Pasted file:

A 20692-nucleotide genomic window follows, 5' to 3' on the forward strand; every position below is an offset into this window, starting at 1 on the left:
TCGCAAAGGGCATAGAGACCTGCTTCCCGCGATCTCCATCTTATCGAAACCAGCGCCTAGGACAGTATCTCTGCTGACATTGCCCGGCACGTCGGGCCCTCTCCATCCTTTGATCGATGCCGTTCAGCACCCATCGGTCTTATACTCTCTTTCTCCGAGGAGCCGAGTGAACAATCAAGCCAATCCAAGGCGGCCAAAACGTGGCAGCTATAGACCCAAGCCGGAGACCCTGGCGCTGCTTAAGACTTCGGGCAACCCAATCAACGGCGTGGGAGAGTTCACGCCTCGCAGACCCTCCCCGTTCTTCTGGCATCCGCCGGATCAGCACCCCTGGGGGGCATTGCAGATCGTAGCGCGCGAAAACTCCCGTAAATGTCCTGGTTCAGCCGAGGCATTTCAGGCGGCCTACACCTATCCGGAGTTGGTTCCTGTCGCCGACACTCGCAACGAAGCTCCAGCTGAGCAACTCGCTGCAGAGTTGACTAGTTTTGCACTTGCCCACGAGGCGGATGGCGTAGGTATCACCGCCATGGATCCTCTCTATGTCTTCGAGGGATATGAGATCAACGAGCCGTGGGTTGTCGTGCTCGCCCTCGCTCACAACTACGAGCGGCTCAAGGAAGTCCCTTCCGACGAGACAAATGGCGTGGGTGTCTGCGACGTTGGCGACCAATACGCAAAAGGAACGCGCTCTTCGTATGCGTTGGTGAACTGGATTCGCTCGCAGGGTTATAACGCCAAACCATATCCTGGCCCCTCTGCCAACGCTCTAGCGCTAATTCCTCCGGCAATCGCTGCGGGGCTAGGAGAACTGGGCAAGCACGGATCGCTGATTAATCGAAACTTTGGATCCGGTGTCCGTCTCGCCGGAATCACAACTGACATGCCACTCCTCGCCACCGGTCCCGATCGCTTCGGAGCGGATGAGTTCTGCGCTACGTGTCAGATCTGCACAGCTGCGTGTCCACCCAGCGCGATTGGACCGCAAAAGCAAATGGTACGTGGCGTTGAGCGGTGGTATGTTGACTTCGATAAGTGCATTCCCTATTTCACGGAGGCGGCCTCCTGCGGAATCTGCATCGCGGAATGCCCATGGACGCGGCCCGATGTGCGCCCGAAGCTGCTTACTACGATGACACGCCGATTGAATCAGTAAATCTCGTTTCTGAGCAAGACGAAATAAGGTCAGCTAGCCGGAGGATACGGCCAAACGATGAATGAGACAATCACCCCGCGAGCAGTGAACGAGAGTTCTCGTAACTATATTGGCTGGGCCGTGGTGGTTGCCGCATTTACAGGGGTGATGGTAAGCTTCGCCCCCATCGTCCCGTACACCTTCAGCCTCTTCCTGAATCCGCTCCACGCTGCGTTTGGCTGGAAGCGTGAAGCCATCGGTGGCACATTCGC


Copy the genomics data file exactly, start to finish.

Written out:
A 20692-nucleotide genomic window follows, 5' to 3' on the forward strand; every position below is an offset into this window, starting at 1 on the left:
TCGCAAAGGGCATAGAGACCTGCTTCCCGCGATCTCCATCTTATCGAAACCAGCGCCTAGGACAGTATCTCTGCTGACATTGCCCGGCACGTCGGGCCCTCTCCATCCTTTGATCGATGCCGTTCAGCACCCATCGGTCTTATACTCTCTTTCTCCGAGGAGCCGAGTGAACAATCAAGCCAATCCAAGGCGGCCAAAACGTGGCAGCTATAGACCCAAGCCGGAGACCCTGGCGCTGCTTAAGACTTCGGGCAACCCAATCAACGGCGTGGGAGAGTTCACGCCTCGCAGACCCTCCCCGTTCTTCTGGCATCCGCCGGATCAGCACCCCTGGGGGGCATTGCAGATCGTAGCGCGCGAAAACTCCCGTAAATGTCCTGGTTCAGCCGAGGCATTTCAGGCGGCCTACACCTATCCGGAGTTGGTTCCTGTCGCCGACACTCGCAACGAAGCTCCAGCTGAGCAACTCGCTGCAGAGTTGACTAGTTTTGCACTTGCCCACGAGGCGGATGGCGTAGGTATCACCGCCATGGATCCTCTCTATGTCTTCGAGGGATATGAGATCAACGAGCCGTGGGTTGTCGTGCTCGCCCTCGCTCACAACTACGAGCGGCTCAAGGAAGTCCCTTCCGACGAGACAAATGGCGTGGGTGTCTGCGACGTTGGCGACCAATACGCAAAAGGAACGCGCTCTTCGTATGCGTTGGTGAACTGGATTCGCTCGCAGGGTTATAACGCCAAACCATATCCTGGCCCCTCTGCCAACGCTCTAGCGCTAATTCCTCCGGCAATCGCTGCGGGGCTAGGAGAACTGGGCAAGCACGGATCGCTGATTAATCGAAACTTTGGATCCGGTGTCCGTCTCGCCGGAATCACAACTGACATGCCACTCCTCGCCACCGGTCCCGATCGCTTCGGAGCGGATGAGTTCTGCGCTACGTGTCAGATCTGCACAGCTGCGTGTCCACCCAGCGCGATTGGACCGCAAAAGCAAATGGTACGTGGCGTTGAGCGGTGGTATGTTGACTTCGATAAGTGCATTCCCTATTTCACGGAGGCGGCCTCCTGCGGAATCTGCATCGCGGAATGCCCATGGACGCGGCCCGATGTGCGCCCGAAGCTGCTTACTACGATGACACGCCGATTGAATCAGTAAATCTCGTTTCTGAGCAAGACGAAATAAGGTCAGCTAGCCGGAGGATACGGCCAAACGATGAATGAGACAATCACCCCGCGAGCAGTGAACGAGAGTTCTCGTAACTATATTGGCTGGGCCGTGGTGGTTGCCGCATTTACAGGGGTGATGGTAAGCTTCGCCCCCATCGTCCCGTACACCTTCAGCCTCTTCCTGAATCCGCTCCACGCTGCGTTTGGCTGGAAGCGTGAAGCCATCGGTGGCACATTCGC